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Bible Dictionaries

The American Church Dictionary and Cycopedia


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The vessel which contains the water for the purpose of Baptism, usually of stone and vase-shaped, i.e., a large bowl on a pedestal, being sometimes circular and sometimes octagonal. The position of the Font in primitive times was at or near the Church door to signify that Baptism is the entrance into the Church Mystical. This position is still retained in some churches at the present time, but in most churches it is placed near the chancel for convenience, or because no place at the door was provided by the architect. Fonts were formerly required to be covered and locked; originally their covers were simple flat movable lids, but they were subsequently very highly ornamented, assuming the form of spires and enriched with various decorations in carved wood or polished brass. The Font is so called from the Latin word Fons, genitive Fontis, meaning a fountain or spring, referring to Baptism as a Laver of Regeneration, the source of new and spiritual life.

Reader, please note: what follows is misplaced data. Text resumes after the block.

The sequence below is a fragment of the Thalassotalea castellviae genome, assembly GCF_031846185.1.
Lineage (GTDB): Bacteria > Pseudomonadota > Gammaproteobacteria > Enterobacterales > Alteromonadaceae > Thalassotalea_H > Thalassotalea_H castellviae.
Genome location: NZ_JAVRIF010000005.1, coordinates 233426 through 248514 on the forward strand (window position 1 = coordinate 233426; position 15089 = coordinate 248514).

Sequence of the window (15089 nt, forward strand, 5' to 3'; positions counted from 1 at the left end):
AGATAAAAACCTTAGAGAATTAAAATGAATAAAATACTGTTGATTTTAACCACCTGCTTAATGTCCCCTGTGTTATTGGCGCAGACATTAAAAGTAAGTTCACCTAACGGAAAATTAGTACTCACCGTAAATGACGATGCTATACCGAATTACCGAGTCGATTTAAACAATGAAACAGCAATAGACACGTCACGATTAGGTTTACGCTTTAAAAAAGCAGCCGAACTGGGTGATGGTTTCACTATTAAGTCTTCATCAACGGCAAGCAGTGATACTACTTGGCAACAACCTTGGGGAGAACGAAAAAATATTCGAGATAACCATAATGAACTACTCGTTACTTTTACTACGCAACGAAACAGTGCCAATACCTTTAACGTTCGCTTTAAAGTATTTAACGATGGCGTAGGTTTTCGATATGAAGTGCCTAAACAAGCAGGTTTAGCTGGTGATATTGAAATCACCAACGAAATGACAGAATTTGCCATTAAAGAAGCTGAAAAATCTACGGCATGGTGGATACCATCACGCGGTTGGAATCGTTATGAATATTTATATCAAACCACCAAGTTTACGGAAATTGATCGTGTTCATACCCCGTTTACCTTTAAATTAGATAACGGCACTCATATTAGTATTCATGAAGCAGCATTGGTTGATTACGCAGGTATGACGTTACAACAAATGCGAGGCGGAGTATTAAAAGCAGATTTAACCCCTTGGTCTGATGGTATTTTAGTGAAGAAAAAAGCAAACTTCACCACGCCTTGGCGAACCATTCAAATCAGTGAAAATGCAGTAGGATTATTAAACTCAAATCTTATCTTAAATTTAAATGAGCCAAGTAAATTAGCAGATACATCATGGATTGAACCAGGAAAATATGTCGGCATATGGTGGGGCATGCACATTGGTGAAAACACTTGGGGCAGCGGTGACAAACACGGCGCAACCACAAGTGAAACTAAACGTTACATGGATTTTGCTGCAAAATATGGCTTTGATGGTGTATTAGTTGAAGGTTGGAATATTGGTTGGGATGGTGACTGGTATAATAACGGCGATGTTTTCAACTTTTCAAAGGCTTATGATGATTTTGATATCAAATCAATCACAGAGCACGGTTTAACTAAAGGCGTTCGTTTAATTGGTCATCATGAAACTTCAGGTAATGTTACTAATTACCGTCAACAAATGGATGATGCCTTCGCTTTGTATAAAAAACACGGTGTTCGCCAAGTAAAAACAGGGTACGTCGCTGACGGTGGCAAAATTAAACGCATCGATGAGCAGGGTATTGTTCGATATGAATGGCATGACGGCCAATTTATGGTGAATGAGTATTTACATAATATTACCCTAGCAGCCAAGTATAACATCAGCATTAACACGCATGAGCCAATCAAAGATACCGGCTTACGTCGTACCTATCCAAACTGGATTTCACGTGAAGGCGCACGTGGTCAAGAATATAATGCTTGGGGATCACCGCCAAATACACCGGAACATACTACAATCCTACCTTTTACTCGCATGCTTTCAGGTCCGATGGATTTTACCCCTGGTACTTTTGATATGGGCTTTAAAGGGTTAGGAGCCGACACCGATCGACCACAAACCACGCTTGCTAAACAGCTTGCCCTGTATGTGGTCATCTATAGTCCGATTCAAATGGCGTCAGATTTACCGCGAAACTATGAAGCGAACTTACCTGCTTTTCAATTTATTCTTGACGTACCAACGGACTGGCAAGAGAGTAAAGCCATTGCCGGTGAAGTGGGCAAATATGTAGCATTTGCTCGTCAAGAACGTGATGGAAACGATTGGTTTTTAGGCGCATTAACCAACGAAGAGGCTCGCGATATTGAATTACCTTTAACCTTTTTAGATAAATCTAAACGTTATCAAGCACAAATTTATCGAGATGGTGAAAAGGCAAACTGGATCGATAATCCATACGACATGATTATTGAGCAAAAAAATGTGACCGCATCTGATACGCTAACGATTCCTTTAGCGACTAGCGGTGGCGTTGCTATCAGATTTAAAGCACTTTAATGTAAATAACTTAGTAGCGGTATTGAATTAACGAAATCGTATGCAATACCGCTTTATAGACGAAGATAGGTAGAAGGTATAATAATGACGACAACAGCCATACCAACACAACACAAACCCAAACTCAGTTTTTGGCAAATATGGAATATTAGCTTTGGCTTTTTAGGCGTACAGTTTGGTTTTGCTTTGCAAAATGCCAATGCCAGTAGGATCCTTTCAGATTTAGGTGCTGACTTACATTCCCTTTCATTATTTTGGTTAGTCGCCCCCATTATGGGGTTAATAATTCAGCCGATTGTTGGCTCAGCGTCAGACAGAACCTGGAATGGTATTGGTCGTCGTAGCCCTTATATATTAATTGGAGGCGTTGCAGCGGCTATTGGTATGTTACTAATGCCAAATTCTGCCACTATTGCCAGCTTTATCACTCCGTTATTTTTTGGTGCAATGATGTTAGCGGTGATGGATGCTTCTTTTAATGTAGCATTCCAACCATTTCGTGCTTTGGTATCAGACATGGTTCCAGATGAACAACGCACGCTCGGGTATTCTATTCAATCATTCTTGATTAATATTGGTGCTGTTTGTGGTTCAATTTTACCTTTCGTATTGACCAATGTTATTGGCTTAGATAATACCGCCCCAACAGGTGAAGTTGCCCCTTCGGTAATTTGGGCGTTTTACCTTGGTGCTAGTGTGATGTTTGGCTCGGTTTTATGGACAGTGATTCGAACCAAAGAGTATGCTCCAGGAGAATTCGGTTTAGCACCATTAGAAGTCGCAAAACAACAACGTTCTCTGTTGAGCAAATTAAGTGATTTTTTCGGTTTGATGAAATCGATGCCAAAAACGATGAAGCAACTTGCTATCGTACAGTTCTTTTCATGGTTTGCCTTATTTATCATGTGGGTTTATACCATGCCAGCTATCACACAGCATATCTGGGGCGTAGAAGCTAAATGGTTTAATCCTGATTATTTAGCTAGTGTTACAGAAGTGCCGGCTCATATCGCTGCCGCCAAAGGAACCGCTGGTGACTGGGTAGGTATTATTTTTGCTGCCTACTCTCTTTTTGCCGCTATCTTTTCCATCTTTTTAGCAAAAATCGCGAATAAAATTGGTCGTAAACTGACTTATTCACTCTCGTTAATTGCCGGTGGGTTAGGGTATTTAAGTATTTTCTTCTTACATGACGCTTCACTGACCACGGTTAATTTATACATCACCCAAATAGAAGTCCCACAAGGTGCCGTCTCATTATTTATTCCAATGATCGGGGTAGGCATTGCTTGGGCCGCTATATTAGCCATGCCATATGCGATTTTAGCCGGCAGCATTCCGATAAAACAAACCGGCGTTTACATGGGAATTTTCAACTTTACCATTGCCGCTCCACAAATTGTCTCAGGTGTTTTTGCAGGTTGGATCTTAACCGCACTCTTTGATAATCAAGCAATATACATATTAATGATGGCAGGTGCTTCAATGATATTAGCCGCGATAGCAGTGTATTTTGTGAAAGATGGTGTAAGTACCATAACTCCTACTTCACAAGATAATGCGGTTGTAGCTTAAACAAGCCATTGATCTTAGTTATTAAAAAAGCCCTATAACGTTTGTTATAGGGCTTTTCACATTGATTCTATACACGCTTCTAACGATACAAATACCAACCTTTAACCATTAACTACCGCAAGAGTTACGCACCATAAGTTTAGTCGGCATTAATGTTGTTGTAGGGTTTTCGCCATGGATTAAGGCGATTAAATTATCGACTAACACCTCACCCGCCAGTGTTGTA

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Bibliography Information
Miller, William James. Entry for 'Font'. The American Church Dictionary and Cyclopedia. 1901.

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